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September 18, 2010

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Visitors' many faces leave their stamp

IN Edward Araya's eyes, Chinese people are extremely curious to see, to touch and to interact.

The 49-year-old photographer and designer from Eritrea is on his first visit to China and the people have left him with several impressions, some pleasant, others making him confused and sad.

Araya has been working at the World Expo since April and has taken more than 100,000 pictures of visitors to the event.

An exhibition of his work opens at the Africa Joint Pavilion today.

Every day at the Eritrea stand, Araya sees numerous people come and go. Some can't resist sitting on the traditional Eritrean leather chairs, despite the clear "Do Not Touch" sign, some can't help touching the traditional mesob, a dining table woven out of straw displayed on the stand and others just queue up for a stamp.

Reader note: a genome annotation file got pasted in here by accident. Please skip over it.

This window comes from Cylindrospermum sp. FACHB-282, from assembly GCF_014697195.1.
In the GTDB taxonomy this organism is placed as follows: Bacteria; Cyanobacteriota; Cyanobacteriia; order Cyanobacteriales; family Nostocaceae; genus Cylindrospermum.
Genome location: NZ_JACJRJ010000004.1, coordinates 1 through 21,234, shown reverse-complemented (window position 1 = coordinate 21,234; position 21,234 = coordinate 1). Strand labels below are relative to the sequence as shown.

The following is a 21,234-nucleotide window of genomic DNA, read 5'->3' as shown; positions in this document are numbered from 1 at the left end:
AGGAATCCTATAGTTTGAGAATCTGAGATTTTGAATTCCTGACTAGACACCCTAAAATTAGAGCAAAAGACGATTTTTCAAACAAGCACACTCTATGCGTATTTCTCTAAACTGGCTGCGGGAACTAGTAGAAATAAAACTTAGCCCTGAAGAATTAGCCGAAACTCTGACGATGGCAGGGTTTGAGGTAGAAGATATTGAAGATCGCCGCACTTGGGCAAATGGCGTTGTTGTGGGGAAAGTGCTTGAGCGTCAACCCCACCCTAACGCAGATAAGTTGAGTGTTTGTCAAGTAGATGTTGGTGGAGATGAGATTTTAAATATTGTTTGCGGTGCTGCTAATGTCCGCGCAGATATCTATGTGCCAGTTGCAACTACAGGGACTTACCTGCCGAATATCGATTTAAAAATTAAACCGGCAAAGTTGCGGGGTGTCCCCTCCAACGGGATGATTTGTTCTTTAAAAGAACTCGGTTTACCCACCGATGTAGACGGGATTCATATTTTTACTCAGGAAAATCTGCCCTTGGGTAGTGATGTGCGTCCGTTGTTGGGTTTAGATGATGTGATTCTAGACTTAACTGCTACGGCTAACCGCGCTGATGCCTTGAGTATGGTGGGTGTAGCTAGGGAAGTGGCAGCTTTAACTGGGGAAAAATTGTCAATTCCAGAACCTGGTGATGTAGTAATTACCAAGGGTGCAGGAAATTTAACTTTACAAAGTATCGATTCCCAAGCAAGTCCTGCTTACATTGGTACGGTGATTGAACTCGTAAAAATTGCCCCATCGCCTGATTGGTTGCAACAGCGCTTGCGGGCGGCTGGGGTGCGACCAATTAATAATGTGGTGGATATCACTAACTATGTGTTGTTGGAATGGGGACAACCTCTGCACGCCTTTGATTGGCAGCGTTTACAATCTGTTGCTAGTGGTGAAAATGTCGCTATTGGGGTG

It was the Chinese people's frenzy to have Expo stamps that inspired Araya to take his pictures. As an official who would stamp Expo passports more than 60 to 70 times a minute, Araya captured people's faces with different emotions -- happiness, anger, disappointment -- when asking for a stamp.

"During the soft opening I saw visitors interacting with all kinds of exhibits," Araya recalled. "After the official opening when the passports were issued and sold to all visitors, I felt sad because all the interaction and culture exchanges were gone with the wind."

Araya is also required to pose with many visitors.

"Maybe they don't have much chances to see African people in China," he said. "They pose with me as a souvenir."


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